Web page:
six sigma vs. ucd?

22 May 2008 - 1:47am
5 years ago
6 replies
842 reads
Zayera Khan
2008

Hello,

I have recently come across Six Sigma methodology (also Design for Six
Sigma), and was wondering if anyone on the mailinglist has experience
applying this methodology when it comes to "design, user experience and
innovation"?
Do you think it can substitute or perhaps even promote user-centered design
approach in a business context?
I would be glad to get some tips about best practices and case studies
regarding this topic, thanks.

Regards,
Zayera

Comments

22 May 2008 - 5:37am
Alexander Baxevanis
2007

I work (not for much longer) for the company that "invented" Six-Sigma
and to the best of my knowledge it's not being used for anything
related to user experience.

Basically, six-sigma started off as a quality improvement process for
manufacturing & project execution in general. You can check wikipedia
(http://en.wikipedia.org/wiki/Six_Sigma) for more details, but the
main goal is to reduce "defects", where defects can be defined as
"anything that could lead to customer dissatisfaction".

I guess you could say that this is one of the goals of design as well,
but then again Six-Sigma is also focused on "achieving measurable and
quantifiable financial returns" & "making decisions on the basis of
verifiable data, rather than assumptions and guesswork".
Unfortunately, you can't always measure the impact of good interaction
design to the last dollar, and you can't reduce user needs to
"verifiable data".

Cheers,
Alex

On Thu, May 22, 2008 at 7:47 AM, Zayera Khan <zayera.khan at gmail.com> wrote:
> Hello,
>
> I have recently come across Six Sigma methodology (also Design for Six
> Sigma), and was wondering if anyone on the mailinglist has experience
> applying this methodology when it comes to "design, user experience and
> innovation"?
> Do you think it can substitute or perhaps even promote user-centered design
> approach in a business context?
> I would be glad to get some tips about best practices and case studies
> regarding this topic, thanks.
>
> Regards,
> Zayera
> ________________________________________________________________
> Welcome to the Interaction Design Association (IxDA)!
> To post to this list ....... discuss at ixda.org
> Unsubscribe ................ http://www.ixda.org/unsubscribe
> List Guidelines ............ http://www.ixda.org/guidelines
> List Help .................. http://www.ixda.org/help
>

22 May 2008 - 9:29am
Chauncey Wilson
2007

There are many methods in Six Sigma that are useful in design and
evaluation. Here are a few that I've used:

Cause and effect (Fishbone or Ishikawa) diagrams to look for root causes

The 5 Why's to get past symptoms and look for causes. This is also a
good interviewing technique (similar to laddering which is also
useful) to get past superficial answers to questions.

Pareto diagrams for summative testing results to help determine where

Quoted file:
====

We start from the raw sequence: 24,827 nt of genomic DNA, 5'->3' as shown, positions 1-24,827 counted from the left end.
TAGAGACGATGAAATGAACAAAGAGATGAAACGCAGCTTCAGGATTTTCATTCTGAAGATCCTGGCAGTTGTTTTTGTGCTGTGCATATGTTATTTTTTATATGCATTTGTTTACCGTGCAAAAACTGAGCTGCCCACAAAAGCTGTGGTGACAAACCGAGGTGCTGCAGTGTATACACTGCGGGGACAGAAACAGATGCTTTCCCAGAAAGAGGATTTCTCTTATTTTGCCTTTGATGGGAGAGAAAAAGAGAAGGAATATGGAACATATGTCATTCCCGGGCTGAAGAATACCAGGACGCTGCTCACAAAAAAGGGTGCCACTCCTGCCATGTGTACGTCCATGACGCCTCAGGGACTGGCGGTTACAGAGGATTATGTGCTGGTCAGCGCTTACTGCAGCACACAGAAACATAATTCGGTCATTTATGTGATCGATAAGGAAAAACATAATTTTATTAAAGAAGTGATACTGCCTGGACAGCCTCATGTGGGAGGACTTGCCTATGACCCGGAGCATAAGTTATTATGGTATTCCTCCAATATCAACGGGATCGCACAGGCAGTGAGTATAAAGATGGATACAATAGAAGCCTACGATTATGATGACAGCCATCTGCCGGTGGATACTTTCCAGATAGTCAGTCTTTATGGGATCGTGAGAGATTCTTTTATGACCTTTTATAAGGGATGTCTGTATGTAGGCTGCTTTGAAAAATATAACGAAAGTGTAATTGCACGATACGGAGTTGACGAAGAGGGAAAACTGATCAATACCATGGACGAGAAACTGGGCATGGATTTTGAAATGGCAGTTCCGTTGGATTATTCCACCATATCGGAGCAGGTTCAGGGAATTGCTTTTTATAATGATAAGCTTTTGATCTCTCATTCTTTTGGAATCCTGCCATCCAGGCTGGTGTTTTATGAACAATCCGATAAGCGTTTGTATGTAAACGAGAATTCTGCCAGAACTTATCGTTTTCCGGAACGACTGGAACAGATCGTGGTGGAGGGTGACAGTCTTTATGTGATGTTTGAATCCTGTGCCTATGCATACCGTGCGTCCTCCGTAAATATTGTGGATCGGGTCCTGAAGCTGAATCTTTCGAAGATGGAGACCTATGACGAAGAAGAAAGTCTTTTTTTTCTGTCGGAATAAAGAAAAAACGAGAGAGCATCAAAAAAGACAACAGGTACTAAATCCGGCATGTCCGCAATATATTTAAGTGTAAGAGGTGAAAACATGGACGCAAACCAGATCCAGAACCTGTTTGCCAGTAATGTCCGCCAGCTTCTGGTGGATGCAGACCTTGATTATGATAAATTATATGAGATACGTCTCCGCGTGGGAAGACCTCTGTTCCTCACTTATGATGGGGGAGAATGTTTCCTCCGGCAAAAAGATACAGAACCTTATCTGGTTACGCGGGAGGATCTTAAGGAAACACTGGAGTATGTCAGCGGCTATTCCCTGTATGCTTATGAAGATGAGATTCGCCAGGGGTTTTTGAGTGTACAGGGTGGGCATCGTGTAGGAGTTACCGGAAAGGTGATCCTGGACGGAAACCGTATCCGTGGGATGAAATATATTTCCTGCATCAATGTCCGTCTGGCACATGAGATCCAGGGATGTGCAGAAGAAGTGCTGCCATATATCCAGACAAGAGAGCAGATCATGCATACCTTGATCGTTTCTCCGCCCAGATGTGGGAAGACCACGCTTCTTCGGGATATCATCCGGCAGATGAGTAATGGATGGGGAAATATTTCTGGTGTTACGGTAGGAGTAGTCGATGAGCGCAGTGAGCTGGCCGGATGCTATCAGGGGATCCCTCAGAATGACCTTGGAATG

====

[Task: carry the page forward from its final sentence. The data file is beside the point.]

to focus efforts.

Affinity diagramming to look for patterns and themes in qualitative data.

Cost-benefits analysis to look at issues with different design
solutions (here costs and benefits can be monetary, but also social,
political, etc.)

Chauncey

On Thu, May 22, 2008 at 2:47 AM, Zayera Khan <zayera.khan at gmail.com> wrote:
> Hello,
>
> I have recently come across Six Sigma methodology (also Design for Six
> Sigma), and was wondering if anyone on the mailinglist has experience
> applying this methodology when it comes to "design, user experience and
> innovation"?
> Do you think it can substitute or perhaps even promote user-centered design
> approach in a business context?
> I would be glad to get some tips about best practices and case studies
> regarding this topic, thanks.
>
> Regards,
> Zayera
> ________________________________________________________________
> Welcome to the Interaction Design Association (IxDA)!
> To post to this list ....... discuss at ixda.org
> Unsubscribe ................ http://www.ixda.org/unsubscribe
> List Guidelines ............ http://www.ixda.org/guidelines
> List Help .................. http://www.ixda.org/help
>

22 May 2008 - 10:51am
Todd Moy
2007

>From a SixSigma / Lean perspective, here are the ones that I think of often:

Elimination of waste (aka "Muda"):
Basically, activities that don't change the fit, form, or function of a
product are candidates to be cut out. I use this to determine what is the
absolute minimal load I should impose on a user (either procedurally or in
data entry).

Poke-Yoke (Error proofing)
Make it impossible or at least hard to make a mistake. This involves
designing objects that indicate their function (i.e. affordances). It also
means anticipating where users are likely to make an error and building in
recovery mechanisms. This could be used in designing forms that prevent
users from entering data incorrectly--or that reformat it when appropriate.

Voice of the Customer
Not as Lean employs this tool, but I like the concept. Getting requirements
from talking to your users--what a concept :D

On Thu, May 22, 2008 at 10:29 AM, Chauncey Wilson <chauncey.wilson at gmail.com>
wrote:

> There are many methods in Six Sigma that are useful in design and
> evaluation. Here are a few that I've used:
>
> Cause and effect (Fishbone or Ishikawa) diagrams to look for root causes
>
> The 5 Why's to get past symptoms and look for causes. This is also a
> good interviewing technique (similar to laddering which is also
> useful) to get past superficial answers to questions.
>
> Pareto diagrams for summative testing results to help determine where
> to focus efforts.
>
> Affinity diagramming to look for patterns and themes in qualitative data.
>
> Cost-benefits analysis to look at issues with different design
> solutions (here costs and benefits can be monetary, but also social,
> political, etc.)
>
> Chauncey
>
> On Thu, May 22, 2008 at 2:47 AM, Zayera Khan <zayera.khan at gmail.com>
> wrote:
> > Hello,
> >
> > I have recently come across Six Sigma methodology (also Design for Six
> > Sigma), and was wondering if anyone on the mailinglist has experience
> > applying this methodology when it comes to "design, user experience and
> > innovation"?
> > Do you think it can substitute or perhaps even promote user-centered
> design
> > approach in a business context?
> > I would be glad to get some tips about best practices and case studies
> > regarding this topic, thanks.
> >
> > Regards,
> > Zayera
> > ________________________________________________________________
> > Welcome to the Interaction Design Association (IxDA)!
> > To post to this list ....... discuss at ixda.org
> > Unsubscribe ................ http://www.ixda.org/unsubscribe
> > List Guidelines ............ http://www.ixda.org/guidelines
> > List Help .................. http://www.ixda.org/help
> >
> ________________________________________________________________
> Welcome to the Interaction Design Association (IxDA)!
> To post to this list ....... discuss at ixda.org